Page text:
The design of metals and alloys resistant to radiation damage involves the physics of
electronic excitations and the creation of defects and microstructure. During irradiation damage of metals by high energy particles, energy is exchanged between ions and electrons. Such “non-adiabatic” processes violate the Born-Oppenheimer approximation, on which all conservative classical interatomic potentials rest. By treating the electrons of a metal explicitly and quantum mechanically we are able to explore the influence of electronic excitations on the ionic motion during irradiation damage. Simple theories suggest that moving ions should feel a damping force proportional to their velocity and directly opposed to it. In contrast, our simulations of a forced oscillating ion have revealed the full complexity of this force: in reality it is anisotropic and dependent on the ion velocity and local atomic environment. A large set of collision cascade simulations has allowed us to explore the form of the damping force further. We have a means of testing various schemes in the literature for incorporating such a force within molecular dynamics (MD) against our semi-classical evolution with explicitly modelled electrons. We find that a model in which the damping force is dependent upon the local electron density is superior to a simple fixed damping model. We also find that applying a lower kinetic energy cut-off for the damping force results in a worse model. A detailed examination of the nature of the forces reveals that there is much scope for further improving the electronic force models within MD.
We consider the reinterpretation of Bethia by Bassett et al. (2008) to be flawed in several regards. Details of the pedicle rootlets and wrinkles strongly imply a soft-tissue structure rather than calcified sheath. The ornament is unusual, but equally so under either an orthide or a plectambonitoidean model. The reinterpretation of the ‘deltial plates’ as ‘chilidial plates’ is likely correct, but argues against a plectambonitoidean affinity by implying that the pedicle emerges between the valves. Other arguments presented in favour of a plectambonitoidean affinity are also discussed; we consider them unpersuasive. Finally, we contend that Bethia is sufficiently well characterised to deserve a taxonomic name.
Covering an area of 177,000 hectares, the region known within Belize as the Chiquibul Forest comprises the country's largest forest reserve and includes the Chiquibul Forest Reserve, the Chiquibul National Park and the Caracol Archaeological Reserve. Based on 7047 herbarium and live collections, a checklist of 1355 species of vascular plant is presented for this area, of which 87 species are believed to be new records for the country. Of the 41 species of plant known to be endemic to Belize, four have been recorded within the Chiquibul, and 12 species are listed in The World Conservation Union (IUCN) 2006 Red List of Threatened Species. Although the Chiquibul Forest has been relatively well collected, there are geographical biases in botanical sampling which have focused historically primarily on the limestone forests of the Chiquibul Forest Reserve. A brief review of the collecting history of the Chiquibul is provided, and recommendations are given on where future collecting efforts may best be focused. The Chiquibul Forest is shown to be a significant regional centre of plant diversity and an important component of the Mesoamerican Biological Corridor.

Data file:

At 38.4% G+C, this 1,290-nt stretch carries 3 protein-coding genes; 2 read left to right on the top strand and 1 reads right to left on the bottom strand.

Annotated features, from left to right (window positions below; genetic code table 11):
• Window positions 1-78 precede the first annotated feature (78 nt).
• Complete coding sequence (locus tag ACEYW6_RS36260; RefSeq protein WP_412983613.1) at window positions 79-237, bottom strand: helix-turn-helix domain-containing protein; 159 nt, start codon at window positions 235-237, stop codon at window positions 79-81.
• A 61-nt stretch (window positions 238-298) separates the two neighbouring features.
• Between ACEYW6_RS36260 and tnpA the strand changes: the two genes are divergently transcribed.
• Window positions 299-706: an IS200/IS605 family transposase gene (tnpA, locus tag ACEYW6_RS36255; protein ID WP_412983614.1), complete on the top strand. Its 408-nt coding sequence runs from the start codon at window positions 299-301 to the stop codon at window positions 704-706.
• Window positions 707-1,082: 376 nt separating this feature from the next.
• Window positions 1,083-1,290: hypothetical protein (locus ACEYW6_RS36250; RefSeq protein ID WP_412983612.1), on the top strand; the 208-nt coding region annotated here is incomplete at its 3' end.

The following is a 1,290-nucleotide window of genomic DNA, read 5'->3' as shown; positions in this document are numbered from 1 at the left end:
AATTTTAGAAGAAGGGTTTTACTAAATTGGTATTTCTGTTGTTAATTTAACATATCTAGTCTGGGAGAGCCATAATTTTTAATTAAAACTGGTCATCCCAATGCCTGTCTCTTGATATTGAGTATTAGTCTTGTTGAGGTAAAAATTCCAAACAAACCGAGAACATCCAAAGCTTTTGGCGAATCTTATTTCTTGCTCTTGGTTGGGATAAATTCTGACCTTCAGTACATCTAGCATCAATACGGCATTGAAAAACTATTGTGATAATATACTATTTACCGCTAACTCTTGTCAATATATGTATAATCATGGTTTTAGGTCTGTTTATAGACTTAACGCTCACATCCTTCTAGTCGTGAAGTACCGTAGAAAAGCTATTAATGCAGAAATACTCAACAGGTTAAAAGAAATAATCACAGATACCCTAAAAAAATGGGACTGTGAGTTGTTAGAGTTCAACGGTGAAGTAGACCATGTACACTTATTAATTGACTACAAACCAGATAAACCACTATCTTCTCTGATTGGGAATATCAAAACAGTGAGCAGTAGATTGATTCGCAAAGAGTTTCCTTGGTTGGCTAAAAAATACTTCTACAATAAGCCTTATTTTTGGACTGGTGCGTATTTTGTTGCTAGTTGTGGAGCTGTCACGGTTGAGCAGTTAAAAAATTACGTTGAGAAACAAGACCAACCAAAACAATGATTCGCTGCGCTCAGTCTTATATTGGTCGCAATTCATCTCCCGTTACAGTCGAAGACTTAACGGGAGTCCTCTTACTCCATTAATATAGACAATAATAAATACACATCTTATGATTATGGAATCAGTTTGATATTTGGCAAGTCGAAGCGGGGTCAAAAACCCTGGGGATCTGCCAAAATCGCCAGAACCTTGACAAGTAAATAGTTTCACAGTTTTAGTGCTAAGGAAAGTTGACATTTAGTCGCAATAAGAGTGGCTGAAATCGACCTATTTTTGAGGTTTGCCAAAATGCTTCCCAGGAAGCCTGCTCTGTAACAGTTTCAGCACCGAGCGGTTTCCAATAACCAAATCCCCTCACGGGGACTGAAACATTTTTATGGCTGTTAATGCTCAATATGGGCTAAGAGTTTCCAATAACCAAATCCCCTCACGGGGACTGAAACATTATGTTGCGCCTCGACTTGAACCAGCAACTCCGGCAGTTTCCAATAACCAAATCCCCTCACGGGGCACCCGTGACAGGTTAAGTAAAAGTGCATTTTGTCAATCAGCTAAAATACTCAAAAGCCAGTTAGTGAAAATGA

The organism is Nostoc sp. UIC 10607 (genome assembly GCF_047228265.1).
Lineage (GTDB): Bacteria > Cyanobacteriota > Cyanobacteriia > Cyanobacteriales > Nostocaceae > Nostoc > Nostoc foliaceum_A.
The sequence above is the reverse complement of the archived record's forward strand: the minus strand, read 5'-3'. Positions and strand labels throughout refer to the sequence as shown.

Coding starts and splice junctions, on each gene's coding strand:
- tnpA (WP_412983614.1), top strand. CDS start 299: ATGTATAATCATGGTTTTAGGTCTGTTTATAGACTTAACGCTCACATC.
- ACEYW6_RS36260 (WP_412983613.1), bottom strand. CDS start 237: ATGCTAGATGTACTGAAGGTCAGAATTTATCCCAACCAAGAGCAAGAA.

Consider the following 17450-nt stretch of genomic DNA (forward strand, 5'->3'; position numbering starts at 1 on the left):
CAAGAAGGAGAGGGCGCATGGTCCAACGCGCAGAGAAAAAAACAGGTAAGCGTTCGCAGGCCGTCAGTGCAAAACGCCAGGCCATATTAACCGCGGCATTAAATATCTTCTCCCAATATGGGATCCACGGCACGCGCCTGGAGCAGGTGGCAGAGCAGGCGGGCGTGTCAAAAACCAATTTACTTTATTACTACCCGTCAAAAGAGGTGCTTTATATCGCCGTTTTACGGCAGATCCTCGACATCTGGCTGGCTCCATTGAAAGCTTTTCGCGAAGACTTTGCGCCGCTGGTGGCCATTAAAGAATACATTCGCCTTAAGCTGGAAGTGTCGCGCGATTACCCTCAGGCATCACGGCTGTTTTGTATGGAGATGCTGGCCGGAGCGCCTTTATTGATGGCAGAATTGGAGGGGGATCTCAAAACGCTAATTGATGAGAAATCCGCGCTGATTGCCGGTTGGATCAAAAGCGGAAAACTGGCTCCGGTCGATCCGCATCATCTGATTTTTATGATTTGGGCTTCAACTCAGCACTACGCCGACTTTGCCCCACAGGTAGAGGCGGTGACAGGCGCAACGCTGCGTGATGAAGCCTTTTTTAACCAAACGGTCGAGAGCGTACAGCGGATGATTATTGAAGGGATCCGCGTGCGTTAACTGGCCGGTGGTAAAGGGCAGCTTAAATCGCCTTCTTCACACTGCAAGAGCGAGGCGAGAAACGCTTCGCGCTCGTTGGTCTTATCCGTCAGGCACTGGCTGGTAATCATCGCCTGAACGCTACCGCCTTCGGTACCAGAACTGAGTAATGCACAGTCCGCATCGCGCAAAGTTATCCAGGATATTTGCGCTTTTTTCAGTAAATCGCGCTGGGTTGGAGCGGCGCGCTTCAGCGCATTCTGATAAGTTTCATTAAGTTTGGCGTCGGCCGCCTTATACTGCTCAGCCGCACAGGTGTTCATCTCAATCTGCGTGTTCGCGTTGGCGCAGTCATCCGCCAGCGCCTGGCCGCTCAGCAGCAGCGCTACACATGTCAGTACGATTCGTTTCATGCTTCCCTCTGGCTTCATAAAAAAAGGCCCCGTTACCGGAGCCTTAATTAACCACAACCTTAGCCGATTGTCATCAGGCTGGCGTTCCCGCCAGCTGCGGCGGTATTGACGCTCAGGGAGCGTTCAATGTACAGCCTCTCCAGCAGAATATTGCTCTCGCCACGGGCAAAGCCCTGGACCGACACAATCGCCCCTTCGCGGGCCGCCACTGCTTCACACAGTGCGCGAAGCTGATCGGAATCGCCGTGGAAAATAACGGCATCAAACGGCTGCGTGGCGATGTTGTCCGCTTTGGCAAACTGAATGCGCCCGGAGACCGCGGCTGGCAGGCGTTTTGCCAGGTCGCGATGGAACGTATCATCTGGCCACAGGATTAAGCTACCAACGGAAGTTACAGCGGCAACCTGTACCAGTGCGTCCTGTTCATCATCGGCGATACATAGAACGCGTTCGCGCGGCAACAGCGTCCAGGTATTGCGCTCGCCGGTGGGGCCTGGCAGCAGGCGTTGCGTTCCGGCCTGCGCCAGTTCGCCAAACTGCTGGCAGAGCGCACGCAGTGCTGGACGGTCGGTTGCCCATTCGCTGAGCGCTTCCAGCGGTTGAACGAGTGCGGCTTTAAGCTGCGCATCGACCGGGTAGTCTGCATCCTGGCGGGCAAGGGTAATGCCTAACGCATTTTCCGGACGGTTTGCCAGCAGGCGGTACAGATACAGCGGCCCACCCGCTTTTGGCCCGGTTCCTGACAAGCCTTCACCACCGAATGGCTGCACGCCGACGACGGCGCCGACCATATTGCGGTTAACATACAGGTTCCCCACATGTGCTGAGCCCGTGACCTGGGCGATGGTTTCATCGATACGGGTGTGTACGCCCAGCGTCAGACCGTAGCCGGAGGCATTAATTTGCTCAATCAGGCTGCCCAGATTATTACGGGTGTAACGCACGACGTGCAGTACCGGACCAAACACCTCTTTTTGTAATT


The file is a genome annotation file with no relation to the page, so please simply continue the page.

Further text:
A vaccination programme offering hepatitis B (HBV) vaccine at reception into prison has been introduced into selected prisons in England and Wales. Over the coming years it is anticipated this vaccination programme will be extended. A model has been developed to assess the potential impact of the programme on the vaccination coverage of prisoners, ex-prisoners, and injecting drug users (IDUs). Under a range of coverage scenarios, the model predicts the change over time in the vaccination status of new entrants to prison, current prisoners and IDUs in the community. The model predicts that at baseline in 2012 57% of the IDU population will be vaccinated with up to 72% being vaccinated depending on the vaccination scenario implemented. These results are sensitive to the size of the IDU population in England and Wales and the average time served by an IDU during each prison visit. IDUs that do not receive HBV vaccine in the community are at increased risk from HBV infection. The HBV vaccination programme in prisons is an effective way of vaccinating this hard-to-reach population although vaccination coverage on prison reception must be increased to achieve this.
A significant proportion of the grass silage fed to lactating dairy cows may be of only modest quality due either to delayed harvesting and/or poor ensiling conditions. In such situations, both total feed intake and milk production are likely to be compromised with the consequent need to feed more concentrates. Part of this effect is considered to be due to the development of a solid mass of digesta in the rumen, with loss of the normal layered or biphasic stratification of rumen contents. Under such conditions, rumen motility, rate of forage digestion and hence voluntary feed intake will be compromised. Mertens (1997) stressed that chemical definition of dietary fibre such as neutral- (NDF) or acid-detergent (ADF) fibre content was an inadequate description of the fibre content of a diet as it affects rumen function and animal performance. Consequently he proposed both effective NDF (eNDF; ability of a feed to replace a roughage with no negative effect on milk fat content) and physically effective NDF (peNDF; a measure of the physical properties of fibre as it stimulates chewing activity and development of the biphasic stratification of rumen contents) as additional descriptors of the physical characteristics of dietary fibre but to date these concepts have attracted limited attention in the UK. This study examined the effect of replacing increasing amounts of grass silage (GS) on a dry matter (DM) basis in a silage:concentrate ration with pressed sugar beet pulp (PP) on various processes of digestion in the rumen of lactating dairy cows, specifically in relation to chewing activity and rumen mat density.